The Myth of Certainty

To hold questions seriously is much more a source of spiritual wisdom than to have quick and easy certitudes. The ego and the mind want to rush to judgment. What the mystics and the true spiritual directors teach is how to negotiate that darkness, how to wait it out, how to hold on. Remember what Mark Twain said: “It is not what you don’t know that harms you, it is what you know for certain—and it just ain’t true!”

– Richard Rohr, adapted from Holding the Tension: The Power of Paradox, discs 1 and 3 (CD, MP3 download)

 

I holed up in my room with CNN and Kit Kats from the mini-bar, and grew increasingly tense . . . I imagined everything that could go wrong that night, and then moved into the more spacious realms of gum surgery and colon cancer. I got some communion Milanos out of the mini-bar, performed the sacrament, and then prayed that I could just keep the faith. I have a lot of faith. But I am also afraid a lot, and have no real certainty about anything. I remembered something Father Tom had told me – that the opposite of faith is not doubt, but certainty. Certainty is missing the point entirely. Faith includes noticing the mess, the emptiness and discomfort, and letting it be there until some light returns. Faith also means reaching deeply within, for the sense one was born with, the sense, for example, to go for a walk.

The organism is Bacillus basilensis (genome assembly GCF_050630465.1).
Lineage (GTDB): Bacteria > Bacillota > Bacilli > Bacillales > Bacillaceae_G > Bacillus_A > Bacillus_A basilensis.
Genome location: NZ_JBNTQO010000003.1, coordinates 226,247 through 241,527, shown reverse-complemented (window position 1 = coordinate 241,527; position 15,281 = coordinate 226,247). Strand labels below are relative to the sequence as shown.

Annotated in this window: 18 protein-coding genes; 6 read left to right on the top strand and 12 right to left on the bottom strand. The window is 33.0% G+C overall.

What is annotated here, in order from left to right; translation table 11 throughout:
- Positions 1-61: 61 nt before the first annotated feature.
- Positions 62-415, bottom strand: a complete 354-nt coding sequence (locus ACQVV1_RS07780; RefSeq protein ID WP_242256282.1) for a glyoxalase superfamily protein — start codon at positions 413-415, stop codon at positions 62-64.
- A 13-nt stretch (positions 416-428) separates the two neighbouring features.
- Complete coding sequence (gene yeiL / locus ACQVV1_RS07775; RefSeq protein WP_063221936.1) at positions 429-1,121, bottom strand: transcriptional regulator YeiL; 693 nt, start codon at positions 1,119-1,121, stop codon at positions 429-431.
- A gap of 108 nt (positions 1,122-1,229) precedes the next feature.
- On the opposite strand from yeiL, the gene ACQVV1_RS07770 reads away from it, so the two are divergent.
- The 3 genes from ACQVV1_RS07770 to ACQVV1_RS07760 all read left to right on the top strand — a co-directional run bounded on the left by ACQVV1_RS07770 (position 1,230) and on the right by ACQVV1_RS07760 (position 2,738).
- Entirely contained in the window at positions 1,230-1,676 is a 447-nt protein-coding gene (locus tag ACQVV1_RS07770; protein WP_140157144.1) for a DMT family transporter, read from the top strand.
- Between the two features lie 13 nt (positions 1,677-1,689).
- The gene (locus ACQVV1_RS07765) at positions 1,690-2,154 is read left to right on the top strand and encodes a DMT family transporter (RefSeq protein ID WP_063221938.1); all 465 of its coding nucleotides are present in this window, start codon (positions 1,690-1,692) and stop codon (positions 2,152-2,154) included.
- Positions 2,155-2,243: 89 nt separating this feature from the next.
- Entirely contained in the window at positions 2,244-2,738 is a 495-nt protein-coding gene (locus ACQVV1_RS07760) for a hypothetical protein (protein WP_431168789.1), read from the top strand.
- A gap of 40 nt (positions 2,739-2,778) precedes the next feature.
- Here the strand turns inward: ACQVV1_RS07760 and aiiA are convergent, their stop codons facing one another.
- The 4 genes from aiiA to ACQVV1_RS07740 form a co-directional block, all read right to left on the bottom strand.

Anne Lamott, Plan B: Further Thoughts on Faith

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